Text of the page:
>>> a single link between two processes, so gen_server can't
>> know whether
>>> or not it should re-issue the caught signal to the caller.)
>>
>> Actually it can, because gen_server can rely solely on
>> monitor for its own purposes. If it gets an 'EXIT' message
>> then it can be certain that it is because the two processes
>> have been explicitly linked.
>>
>> I would be happy to have a compatibility mode for dealing
>> with old nodes, but I think the default behaviour should for
>> gen_server to selectively receive its own 'DOWN' message, and
>> leave the EXIT message on the queue.
>>
>>
>>>
>>> If this aspect of gen_server (and similar library
>> functions) cannot be
>>> fixed, e.g. by using monitors instead of links, then at a
>> minimum it
>>> should be documented that the functions will steal exit
>> signals if you
>>> try to link directly to the server.
>>
>> I agree with the documentation comment. It was extremely
>> surprising the first time I saw this behaviour. It resulted
>> in several outages of live systems where processes were not
>> restarted simply because of when they died (not code written
>> by me, so at least two folks have had this problem). There
>> must be many other systems out there that are just waiting to
>> suffer the same fate.
>>
>>>
>>> Meanwhile, the fix I suggested previously should work fine: use an
>>> intermediate process, whose signals the gen_server library does not
>>> interfere with.
>>
>> To require a 3rd process between the two linked process just
>> to propogate the EXIT seems like extreme overkill. In my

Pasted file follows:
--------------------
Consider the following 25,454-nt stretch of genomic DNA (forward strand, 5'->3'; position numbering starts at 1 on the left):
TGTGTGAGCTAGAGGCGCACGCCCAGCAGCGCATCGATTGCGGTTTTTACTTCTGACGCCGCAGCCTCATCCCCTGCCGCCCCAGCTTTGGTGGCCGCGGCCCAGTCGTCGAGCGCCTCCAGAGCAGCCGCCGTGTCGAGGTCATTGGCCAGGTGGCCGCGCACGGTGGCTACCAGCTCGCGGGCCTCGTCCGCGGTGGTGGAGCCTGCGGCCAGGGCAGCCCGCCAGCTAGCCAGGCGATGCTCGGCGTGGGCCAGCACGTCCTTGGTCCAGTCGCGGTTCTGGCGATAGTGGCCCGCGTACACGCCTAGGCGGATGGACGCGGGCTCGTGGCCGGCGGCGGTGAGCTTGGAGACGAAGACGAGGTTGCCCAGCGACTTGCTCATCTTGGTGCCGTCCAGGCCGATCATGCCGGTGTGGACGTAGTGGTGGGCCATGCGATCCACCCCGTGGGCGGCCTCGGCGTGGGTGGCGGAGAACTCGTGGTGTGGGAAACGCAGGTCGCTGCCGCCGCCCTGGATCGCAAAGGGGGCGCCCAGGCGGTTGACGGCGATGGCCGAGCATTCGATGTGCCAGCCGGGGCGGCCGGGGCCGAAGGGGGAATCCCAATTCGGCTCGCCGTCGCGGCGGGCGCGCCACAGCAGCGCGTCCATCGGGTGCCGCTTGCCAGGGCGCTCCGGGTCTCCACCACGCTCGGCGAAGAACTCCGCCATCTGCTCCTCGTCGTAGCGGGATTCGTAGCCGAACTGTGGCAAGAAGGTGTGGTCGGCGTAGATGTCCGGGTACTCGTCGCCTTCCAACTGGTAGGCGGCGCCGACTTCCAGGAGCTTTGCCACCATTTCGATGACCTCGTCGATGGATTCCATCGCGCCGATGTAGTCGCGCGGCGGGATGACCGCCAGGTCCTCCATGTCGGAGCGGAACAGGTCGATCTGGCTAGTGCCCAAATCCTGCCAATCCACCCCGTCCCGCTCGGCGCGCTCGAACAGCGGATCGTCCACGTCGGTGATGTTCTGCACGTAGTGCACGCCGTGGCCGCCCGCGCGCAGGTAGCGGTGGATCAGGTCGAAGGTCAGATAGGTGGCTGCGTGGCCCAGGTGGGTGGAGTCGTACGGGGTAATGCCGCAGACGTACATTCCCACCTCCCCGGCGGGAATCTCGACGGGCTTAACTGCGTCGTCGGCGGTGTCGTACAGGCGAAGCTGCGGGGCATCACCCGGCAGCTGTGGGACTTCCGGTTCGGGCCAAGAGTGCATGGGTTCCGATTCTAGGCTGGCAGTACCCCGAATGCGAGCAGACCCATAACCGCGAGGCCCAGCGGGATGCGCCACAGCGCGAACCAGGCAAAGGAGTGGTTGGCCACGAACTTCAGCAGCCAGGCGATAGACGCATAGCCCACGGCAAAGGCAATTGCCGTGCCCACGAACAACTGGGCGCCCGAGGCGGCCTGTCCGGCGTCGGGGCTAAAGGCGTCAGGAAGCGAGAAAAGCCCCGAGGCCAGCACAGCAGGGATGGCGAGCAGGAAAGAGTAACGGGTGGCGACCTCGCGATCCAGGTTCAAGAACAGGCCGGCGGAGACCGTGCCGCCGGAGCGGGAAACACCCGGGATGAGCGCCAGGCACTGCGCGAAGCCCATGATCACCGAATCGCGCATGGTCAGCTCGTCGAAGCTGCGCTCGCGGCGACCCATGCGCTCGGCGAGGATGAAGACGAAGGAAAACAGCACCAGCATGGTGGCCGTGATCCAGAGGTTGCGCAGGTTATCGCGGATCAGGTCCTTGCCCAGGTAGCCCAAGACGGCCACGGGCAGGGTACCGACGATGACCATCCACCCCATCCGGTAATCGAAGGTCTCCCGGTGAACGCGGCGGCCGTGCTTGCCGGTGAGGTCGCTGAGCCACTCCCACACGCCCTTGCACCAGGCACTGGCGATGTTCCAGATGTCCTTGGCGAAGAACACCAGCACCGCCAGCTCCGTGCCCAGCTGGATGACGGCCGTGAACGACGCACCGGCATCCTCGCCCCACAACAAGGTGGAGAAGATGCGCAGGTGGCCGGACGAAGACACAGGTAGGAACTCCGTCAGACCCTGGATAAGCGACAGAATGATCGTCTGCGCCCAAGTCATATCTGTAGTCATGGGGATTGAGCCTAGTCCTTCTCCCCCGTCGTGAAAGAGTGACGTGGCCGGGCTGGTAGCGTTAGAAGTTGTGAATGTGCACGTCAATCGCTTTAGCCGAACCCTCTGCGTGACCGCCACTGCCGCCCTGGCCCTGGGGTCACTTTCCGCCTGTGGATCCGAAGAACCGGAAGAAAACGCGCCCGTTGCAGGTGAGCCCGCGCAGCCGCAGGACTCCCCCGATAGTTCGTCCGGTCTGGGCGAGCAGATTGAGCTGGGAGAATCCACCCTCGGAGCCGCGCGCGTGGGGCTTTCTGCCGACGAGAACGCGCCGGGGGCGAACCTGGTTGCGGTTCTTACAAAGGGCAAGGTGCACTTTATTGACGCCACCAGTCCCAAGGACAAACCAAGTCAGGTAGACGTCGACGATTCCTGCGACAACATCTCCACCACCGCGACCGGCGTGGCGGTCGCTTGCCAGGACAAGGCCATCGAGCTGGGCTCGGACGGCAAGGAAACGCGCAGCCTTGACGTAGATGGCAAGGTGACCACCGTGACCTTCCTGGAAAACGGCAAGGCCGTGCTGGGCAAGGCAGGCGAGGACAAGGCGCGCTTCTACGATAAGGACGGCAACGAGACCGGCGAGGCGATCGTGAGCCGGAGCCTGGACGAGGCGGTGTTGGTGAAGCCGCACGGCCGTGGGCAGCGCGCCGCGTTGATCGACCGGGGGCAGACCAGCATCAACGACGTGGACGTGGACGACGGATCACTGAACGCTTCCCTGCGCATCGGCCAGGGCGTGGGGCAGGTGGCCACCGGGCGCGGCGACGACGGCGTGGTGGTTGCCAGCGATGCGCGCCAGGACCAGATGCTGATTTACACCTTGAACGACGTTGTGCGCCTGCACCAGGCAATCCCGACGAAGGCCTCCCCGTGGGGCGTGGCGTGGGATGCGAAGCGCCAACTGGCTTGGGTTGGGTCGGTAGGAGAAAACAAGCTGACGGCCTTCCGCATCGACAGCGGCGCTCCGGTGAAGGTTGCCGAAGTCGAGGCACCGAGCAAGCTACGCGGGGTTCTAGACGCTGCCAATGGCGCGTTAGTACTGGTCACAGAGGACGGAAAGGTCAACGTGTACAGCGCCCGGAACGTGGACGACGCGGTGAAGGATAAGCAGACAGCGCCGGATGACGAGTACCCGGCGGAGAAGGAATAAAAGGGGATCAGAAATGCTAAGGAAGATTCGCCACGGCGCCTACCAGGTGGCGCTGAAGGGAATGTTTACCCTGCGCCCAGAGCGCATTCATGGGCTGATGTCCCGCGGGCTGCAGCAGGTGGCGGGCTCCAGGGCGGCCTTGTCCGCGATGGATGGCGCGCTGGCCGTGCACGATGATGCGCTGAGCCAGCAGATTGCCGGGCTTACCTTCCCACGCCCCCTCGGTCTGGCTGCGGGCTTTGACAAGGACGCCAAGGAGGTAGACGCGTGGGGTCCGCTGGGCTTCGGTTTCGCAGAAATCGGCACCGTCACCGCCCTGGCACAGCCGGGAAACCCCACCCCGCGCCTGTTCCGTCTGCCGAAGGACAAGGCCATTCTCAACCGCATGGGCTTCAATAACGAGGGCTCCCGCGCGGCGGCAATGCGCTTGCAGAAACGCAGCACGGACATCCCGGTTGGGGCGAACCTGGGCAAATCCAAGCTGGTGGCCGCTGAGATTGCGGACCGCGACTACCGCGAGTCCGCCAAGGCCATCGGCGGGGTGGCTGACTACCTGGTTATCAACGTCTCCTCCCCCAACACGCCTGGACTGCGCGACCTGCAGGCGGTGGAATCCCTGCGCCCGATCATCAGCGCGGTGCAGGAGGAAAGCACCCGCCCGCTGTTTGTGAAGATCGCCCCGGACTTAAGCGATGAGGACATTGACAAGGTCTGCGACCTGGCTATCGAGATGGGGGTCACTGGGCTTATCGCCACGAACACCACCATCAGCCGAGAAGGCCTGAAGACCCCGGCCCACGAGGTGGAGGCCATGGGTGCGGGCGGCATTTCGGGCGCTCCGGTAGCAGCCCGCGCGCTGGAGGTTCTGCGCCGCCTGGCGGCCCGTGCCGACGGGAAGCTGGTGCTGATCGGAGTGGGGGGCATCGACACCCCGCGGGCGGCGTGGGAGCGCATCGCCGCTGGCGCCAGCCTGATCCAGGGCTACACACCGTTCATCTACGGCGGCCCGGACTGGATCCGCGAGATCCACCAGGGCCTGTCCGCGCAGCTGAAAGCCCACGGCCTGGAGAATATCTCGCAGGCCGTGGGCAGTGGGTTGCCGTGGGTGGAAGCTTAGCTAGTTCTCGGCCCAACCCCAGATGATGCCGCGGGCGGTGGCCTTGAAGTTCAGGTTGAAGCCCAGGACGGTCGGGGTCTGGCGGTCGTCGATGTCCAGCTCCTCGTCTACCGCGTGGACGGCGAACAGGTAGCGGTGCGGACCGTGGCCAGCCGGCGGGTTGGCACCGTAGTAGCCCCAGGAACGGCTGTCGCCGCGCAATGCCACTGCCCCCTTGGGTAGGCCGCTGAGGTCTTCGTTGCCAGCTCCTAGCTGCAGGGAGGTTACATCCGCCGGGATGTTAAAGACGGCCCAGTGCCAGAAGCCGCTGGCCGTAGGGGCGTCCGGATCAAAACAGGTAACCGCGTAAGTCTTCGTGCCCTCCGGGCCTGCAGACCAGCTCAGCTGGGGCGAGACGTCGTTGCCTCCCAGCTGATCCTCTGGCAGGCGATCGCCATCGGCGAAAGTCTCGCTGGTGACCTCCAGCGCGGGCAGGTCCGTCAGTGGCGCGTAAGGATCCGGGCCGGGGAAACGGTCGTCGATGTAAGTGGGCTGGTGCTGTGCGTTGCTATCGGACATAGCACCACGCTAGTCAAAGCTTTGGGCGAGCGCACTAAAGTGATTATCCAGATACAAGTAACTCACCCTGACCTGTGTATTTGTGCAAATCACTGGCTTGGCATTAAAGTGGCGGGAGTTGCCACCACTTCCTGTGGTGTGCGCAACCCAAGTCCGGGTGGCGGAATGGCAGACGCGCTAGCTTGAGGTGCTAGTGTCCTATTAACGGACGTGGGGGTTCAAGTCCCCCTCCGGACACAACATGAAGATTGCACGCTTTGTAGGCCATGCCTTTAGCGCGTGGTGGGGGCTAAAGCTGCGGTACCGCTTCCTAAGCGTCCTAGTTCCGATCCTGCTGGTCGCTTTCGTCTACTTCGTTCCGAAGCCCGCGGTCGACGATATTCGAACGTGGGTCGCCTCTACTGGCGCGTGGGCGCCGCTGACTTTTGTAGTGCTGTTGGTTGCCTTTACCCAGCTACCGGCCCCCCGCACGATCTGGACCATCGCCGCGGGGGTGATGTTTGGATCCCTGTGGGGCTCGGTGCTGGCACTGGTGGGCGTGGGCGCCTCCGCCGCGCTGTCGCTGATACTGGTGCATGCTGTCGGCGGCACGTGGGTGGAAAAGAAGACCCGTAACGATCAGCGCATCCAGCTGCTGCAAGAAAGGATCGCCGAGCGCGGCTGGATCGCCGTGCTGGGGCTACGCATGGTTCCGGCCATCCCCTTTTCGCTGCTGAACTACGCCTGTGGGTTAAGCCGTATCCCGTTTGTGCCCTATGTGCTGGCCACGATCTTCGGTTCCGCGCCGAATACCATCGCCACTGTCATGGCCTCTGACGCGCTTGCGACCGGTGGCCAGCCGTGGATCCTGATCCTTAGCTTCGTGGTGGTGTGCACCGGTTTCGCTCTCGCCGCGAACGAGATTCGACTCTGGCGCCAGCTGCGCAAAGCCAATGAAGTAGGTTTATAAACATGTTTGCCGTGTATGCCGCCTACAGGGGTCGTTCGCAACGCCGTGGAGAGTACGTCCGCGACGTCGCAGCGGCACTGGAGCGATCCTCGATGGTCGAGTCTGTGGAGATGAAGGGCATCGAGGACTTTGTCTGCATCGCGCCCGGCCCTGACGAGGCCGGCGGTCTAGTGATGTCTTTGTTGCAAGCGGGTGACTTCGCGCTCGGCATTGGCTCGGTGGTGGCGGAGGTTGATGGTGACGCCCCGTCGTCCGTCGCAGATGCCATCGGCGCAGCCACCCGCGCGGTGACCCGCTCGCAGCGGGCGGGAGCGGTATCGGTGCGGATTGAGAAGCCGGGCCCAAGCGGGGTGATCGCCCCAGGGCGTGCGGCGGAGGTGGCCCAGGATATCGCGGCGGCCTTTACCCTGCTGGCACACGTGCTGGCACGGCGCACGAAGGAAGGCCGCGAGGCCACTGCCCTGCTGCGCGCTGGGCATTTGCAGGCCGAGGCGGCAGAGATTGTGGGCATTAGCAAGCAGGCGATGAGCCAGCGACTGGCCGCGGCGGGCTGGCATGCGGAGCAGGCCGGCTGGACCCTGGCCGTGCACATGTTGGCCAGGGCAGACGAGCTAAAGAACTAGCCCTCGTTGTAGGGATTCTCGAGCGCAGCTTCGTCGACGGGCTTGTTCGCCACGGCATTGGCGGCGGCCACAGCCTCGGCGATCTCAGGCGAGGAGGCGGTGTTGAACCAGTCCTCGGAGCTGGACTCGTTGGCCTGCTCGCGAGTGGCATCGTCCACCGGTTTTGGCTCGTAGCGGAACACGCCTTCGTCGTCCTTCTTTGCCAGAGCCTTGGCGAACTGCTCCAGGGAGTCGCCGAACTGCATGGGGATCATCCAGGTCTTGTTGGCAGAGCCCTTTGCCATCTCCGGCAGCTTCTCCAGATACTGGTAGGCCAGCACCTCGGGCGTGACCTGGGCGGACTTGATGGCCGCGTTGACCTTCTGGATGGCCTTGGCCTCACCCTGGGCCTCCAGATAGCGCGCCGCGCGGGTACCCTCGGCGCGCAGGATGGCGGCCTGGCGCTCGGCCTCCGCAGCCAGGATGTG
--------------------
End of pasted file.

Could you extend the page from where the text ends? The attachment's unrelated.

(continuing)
>> current application the two process are dynamically created
>> per call - this would add a 50% overhead to every request.
>>
>> I don't buy the backwards compatibility argument for this
>> unintuitive and IMO buggy behaviour. If we look at the cases:
>>
>> 1. Two processes are not linked.
>>
>> Today - if the other process dies during the call then
>> gen:call() just throws an exception.
>> With my change - exactly the same
>>
>> 2. Two processes are linked, with the gen:call not wrapped in a catch
>>
>> Today - if the other process dies during the call it throws
>> an exception and the local process dies With my change - same
>> result, the 'EXIT' message arrives later after the caller died
>>
>> 3. Two processes are linked, gen:call wrapped in a catch,
>> trapexit = true
>>
>> Today - if the other process dies during the call then an
>> exception is caught. There is no 'EXIT' message, even though
>> this has to be handled if the linked process dies at any other time.
>> With my change - The same exception is raised from the call,
>> but the existing 'EXIT' message handling will also be
>> invoked. - To me this is a pure bug fix
>>
>> 4. Two processes are linked, gen:call wrapped in a catch,
>> trapexit = false
>>
>> Today - Exception is raised as normal, and the calling
>> process lives on.
>> With proposed change: Exception is raised as normal but the
>> calling process is killed later by the 'EXIT' signal.
>>
>> This last case could be seen as a backwards compatibility
>> problem, but given that the called process can potentially
>> die at any time outside the call, I would say that the
>> gen_server behaviour is just hiding a latent bug in the
>> original code, which is likely to happen at some point anyway.
>>
>> Worst case we could have a separate call defined with the new
>> behaviour
>>
>> Sean
>>
>>
>>
>>